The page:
QCOVID Helps Predict Hospital Admission, Death from COVID-19

QCOVID Helps Predict Hospital Admission, Death from COVID-19
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As COVID-19 continues to plague the world, and with cases increasing once again in the U.K. and across the globe, clinicians are in urgent need of reliable models that could help predict the course of COVID-19 and support important decisions related to the spread of infection, hospital admission, treatment and vaccinations.


A new prediction tool called QCOVID uses information about people such as their age, ethnicity, and pre-existing conditions to identify those who might be at a higher risk of developing severe COVID-19 illness. The goal is to enable clinicians to better understand the risks for individual patients.


This tool is designed to be applied across the general population in the UK and will be updated regularly as the COVID-19 situation continues to evolve. This is important because there have been previous risk prediction models, but they were identified as having a high risk of bias, thus raising concerns regarding their reliability.


QCOVID was developed by a U.K.-wide research group. It is designed to estimate the overall risks of COVID-19 infection along with the risk of hospital admission or death. Special measures have been taken to minimise the impact of bias. Findings are based on data from more than 8 million patients within the age group of 19 to 100 years.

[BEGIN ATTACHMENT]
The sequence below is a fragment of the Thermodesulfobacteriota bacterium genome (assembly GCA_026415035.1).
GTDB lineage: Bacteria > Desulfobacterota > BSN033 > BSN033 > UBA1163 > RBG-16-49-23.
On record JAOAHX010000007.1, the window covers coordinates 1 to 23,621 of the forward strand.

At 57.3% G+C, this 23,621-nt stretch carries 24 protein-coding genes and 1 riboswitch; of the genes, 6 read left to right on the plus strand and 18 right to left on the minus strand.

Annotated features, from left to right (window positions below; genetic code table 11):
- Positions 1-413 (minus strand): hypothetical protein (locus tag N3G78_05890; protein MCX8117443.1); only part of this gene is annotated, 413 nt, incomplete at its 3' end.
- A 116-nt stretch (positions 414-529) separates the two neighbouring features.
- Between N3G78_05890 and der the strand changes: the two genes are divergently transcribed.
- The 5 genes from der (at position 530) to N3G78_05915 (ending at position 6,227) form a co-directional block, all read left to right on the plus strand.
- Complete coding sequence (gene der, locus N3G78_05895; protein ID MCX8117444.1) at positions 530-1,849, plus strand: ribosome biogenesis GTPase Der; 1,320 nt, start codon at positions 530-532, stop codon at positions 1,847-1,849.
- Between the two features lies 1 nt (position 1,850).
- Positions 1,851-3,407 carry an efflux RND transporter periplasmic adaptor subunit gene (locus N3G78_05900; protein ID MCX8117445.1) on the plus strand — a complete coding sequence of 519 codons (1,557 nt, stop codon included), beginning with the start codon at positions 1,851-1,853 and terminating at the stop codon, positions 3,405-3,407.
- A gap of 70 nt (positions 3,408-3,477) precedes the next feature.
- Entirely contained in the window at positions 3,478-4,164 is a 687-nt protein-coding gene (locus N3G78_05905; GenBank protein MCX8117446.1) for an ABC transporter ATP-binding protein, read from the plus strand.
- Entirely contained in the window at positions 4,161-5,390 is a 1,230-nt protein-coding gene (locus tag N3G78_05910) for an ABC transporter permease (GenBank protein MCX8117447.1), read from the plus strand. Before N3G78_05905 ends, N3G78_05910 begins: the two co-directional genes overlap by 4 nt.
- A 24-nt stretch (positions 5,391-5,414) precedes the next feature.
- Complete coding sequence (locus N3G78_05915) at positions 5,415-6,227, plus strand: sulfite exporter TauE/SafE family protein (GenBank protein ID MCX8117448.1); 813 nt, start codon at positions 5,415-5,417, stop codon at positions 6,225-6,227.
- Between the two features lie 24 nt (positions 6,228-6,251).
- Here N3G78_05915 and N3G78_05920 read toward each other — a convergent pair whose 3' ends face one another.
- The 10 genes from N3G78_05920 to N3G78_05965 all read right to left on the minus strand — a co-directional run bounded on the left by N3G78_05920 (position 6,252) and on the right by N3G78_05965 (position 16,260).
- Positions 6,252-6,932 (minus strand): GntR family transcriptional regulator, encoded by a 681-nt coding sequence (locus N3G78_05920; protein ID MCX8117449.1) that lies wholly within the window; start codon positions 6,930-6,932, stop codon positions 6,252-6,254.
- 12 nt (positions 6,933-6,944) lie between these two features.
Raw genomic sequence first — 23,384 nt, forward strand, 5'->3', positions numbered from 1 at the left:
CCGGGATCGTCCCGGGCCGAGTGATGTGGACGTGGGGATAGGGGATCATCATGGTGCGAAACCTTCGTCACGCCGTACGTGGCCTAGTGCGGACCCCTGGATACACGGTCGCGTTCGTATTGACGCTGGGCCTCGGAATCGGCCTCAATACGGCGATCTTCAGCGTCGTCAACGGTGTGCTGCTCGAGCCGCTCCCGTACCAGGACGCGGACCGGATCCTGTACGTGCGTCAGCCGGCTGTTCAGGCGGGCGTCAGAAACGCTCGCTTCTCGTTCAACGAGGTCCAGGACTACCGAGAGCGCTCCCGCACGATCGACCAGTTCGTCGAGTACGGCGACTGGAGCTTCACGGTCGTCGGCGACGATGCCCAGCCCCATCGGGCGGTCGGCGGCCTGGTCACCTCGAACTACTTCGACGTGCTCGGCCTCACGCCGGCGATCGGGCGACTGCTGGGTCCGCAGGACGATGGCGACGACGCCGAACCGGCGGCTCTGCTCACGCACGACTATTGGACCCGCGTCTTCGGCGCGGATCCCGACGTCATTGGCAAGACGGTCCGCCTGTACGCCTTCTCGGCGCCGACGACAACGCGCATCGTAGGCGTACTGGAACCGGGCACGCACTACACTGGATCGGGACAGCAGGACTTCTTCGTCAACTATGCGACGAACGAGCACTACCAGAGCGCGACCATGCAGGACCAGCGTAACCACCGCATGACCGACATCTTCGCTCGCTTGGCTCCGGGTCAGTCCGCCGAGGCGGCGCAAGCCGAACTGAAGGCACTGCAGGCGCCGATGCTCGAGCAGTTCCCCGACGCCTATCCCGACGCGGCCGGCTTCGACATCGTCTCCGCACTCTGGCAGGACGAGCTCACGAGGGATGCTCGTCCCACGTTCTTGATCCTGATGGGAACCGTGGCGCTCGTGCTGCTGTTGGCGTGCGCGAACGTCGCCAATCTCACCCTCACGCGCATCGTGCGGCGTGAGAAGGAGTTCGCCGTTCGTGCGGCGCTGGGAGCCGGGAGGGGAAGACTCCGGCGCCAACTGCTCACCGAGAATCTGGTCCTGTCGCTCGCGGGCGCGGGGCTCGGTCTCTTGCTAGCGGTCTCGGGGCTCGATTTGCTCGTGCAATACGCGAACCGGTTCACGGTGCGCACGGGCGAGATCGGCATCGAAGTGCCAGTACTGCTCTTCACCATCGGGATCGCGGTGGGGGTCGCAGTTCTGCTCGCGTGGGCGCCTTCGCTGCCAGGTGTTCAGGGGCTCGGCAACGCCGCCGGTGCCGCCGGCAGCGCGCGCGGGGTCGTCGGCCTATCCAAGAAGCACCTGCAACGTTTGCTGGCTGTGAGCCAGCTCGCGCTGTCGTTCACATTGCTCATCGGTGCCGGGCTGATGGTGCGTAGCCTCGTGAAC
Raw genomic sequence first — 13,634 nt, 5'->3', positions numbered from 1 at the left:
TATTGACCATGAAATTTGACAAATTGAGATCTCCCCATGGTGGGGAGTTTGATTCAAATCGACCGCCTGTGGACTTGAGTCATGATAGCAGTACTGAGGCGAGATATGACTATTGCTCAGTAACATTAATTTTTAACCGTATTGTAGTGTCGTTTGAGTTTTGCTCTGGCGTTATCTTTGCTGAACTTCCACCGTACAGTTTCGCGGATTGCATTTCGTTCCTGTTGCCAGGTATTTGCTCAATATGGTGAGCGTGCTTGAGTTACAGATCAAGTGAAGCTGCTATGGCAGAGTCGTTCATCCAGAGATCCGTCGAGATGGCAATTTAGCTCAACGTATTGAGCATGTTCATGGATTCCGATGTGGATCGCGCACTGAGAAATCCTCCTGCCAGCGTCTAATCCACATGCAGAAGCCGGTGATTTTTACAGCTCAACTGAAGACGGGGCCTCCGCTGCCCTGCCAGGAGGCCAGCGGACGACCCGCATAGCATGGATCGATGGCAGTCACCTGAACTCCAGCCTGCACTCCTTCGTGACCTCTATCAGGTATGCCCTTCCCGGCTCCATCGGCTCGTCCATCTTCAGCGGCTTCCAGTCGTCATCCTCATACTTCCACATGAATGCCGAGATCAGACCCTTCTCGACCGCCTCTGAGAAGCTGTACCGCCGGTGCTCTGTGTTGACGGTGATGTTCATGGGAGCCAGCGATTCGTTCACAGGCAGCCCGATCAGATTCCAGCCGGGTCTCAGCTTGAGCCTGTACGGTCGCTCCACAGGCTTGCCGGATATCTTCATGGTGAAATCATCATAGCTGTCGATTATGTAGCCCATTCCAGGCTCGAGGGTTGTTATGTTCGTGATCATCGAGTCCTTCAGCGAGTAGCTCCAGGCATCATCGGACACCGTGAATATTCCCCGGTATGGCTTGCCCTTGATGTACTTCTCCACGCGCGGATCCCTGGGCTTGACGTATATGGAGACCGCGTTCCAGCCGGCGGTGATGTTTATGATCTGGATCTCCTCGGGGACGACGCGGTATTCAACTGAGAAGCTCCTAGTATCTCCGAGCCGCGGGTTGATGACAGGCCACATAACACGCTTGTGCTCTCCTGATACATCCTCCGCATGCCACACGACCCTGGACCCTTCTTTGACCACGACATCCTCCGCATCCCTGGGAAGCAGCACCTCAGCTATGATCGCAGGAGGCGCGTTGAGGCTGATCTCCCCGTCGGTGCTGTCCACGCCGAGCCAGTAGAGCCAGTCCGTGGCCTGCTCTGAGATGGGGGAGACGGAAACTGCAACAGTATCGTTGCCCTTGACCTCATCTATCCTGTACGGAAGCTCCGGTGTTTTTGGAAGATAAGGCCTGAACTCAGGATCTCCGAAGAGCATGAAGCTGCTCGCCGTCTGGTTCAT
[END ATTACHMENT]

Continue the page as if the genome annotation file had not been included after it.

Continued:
COVID-19 results, hospital admission and death registry data from nearly 1205 general practices in England have been considered when developing this model. Data from 6 million patients were used to develop the model, and data from 2.2 milling patients were used to validate the performance of the model during two different time periods (January 24 to April 30 and May 1 to June 30, 2020). Factors such as age, ethnicity, deprivation, body mass index and comorbidities were considered when estimating the probability and timing of admission or death due to COVID-19. 4384 deaths occurred in the development group, 1782 deaths occurred in the first validation period, and 621 deaths occurred in the second validation period.


Overall, the performance of the model was quite good, predicting 73% (in men) and 74% (in women) of the variation in time to death from COVID-19. Those who were included in the top 5% for predicted risk of deaths accounted for approximately 76% of COVID-19 deaths during the study period, while people in the top 20% accounted for 94% of COVID-19 deaths.


It is important to note that this prediction model is only designed to provide a prediction of risk. It does not offer any explanations of individual factors that could affect risk. However, this could be a useful tool for clinicians who could use the prediction of risk to make better treatment decisions.


QCOVID appears to be a robust risk prediction model that could improve decision making. It can be updated regularly as the pandemic evolves, which makes it a flexible and useful tool. However, as with any other tool, care should be taken when interpreting the predictions, and human interpretation and analysis should always be part of the final verdict or decision.


Source: BMJ

Image Credit: iStock

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Published on : Mon, 26 Oct 2020

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